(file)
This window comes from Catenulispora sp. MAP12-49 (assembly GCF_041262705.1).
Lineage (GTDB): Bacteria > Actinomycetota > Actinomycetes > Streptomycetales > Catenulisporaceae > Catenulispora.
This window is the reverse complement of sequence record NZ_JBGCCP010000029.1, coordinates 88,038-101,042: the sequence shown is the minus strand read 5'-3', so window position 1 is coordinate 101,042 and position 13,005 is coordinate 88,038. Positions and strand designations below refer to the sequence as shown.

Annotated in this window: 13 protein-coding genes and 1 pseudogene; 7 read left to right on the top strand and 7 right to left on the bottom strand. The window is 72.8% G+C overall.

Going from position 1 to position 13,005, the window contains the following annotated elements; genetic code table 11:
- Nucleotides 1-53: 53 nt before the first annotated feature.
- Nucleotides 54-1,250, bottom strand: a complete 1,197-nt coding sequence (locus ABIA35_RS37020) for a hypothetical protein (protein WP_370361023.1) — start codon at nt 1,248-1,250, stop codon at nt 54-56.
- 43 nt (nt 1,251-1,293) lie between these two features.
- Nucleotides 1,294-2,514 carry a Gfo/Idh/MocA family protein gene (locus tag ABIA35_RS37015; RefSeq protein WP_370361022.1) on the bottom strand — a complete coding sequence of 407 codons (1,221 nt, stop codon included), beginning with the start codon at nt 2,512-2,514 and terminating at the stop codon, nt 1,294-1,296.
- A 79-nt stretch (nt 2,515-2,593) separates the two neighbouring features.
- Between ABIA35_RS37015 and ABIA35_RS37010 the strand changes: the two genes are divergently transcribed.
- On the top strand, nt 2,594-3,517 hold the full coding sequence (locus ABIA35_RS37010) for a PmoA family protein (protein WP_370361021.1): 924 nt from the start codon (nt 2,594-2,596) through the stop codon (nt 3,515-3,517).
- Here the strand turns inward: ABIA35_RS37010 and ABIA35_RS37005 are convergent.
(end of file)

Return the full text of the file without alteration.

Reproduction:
This window comes from Catenulispora sp. MAP12-49 (assembly GCF_041262705.1).
Lineage (GTDB): Bacteria > Actinomycetota > Actinomycetes > Streptomycetales > Catenulisporaceae > Catenulispora.
This window is the reverse complement of sequence record NZ_JBGCCP010000029.1, coordinates 88,038-101,042: the sequence shown is the minus strand read 5'-3', so window position 1 is coordinate 101,042 and position 13,005 is coordinate 88,038. Positions and strand designations below refer to the sequence as shown.

Annotated in this window: 13 protein-coding genes and 1 pseudogene; 7 read left to right on the top strand and 7 right to left on the bottom strand. The window is 72.8% G+C overall.

Going from position 1 to position 13,005, the window contains the following annotated elements; genetic code table 11:
- Nucleotides 1-53: 53 nt before the first annotated feature.
- Nucleotides 54-1,250, bottom strand: a complete 1,197-nt coding sequence (locus ABIA35_RS37020) for a hypothetical protein (protein WP_370361023.1) — start codon at nt 1,248-1,250, stop codon at nt 54-56.
- 43 nt (nt 1,251-1,293) lie between these two features.
- Nucleotides 1,294-2,514 carry a Gfo/Idh/MocA family protein gene (locus tag ABIA35_RS37015; RefSeq protein WP_370361022.1) on the bottom strand — a complete coding sequence of 407 codons (1,221 nt, stop codon included), beginning with the start codon at nt 2,512-2,514 and terminating at the stop codon, nt 1,294-1,296.
- A 79-nt stretch (nt 2,515-2,593) separates the two neighbouring features.
- Between ABIA35_RS37015 and ABIA35_RS37010 the strand changes: the two genes are divergently transcribed.
- On the top strand, nt 2,594-3,517 hold the full coding sequence (locus ABIA35_RS37010) for a PmoA family protein (protein WP_370361021.1): 924 nt from the start codon (nt 2,594-2,596) through the stop codon (nt 3,515-3,517).
- Here the strand turns inward: ABIA35_RS37010 and ABIA35_RS37005 are convergent.